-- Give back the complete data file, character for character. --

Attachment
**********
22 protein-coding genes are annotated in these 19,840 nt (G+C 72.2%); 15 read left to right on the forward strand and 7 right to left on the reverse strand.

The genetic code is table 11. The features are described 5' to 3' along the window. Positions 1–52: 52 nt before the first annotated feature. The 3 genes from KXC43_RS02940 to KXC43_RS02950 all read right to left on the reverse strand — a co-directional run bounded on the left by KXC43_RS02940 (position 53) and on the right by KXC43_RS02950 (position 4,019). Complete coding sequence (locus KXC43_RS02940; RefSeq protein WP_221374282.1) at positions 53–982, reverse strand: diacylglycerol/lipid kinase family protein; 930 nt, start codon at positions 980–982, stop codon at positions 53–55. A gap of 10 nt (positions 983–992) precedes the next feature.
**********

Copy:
22 protein-coding genes are annotated in these 19,840 nt (G+C 72.2%); 15 read left to right on the forward strand and 7 right to left on the reverse strand.

The genetic code is table 11. The features are described 5' to 3' along the window. Positions 1–52: 52 nt before the first annotated feature. The 3 genes from KXC43_RS02940 to KXC43_RS02950 all read right to left on the reverse strand — a co-directional run bounded on the left by KXC43_RS02940 (position 53) and on the right by KXC43_RS02950 (position 4,019). Complete coding sequence (locus KXC43_RS02940; RefSeq protein WP_221374282.1) at positions 53–982, reverse strand: diacylglycerol/lipid kinase family protein; 930 nt, start codon at positions 980–982, stop codon at positions 53–55. A gap of 10 nt (positions 983–992) precedes the next feature.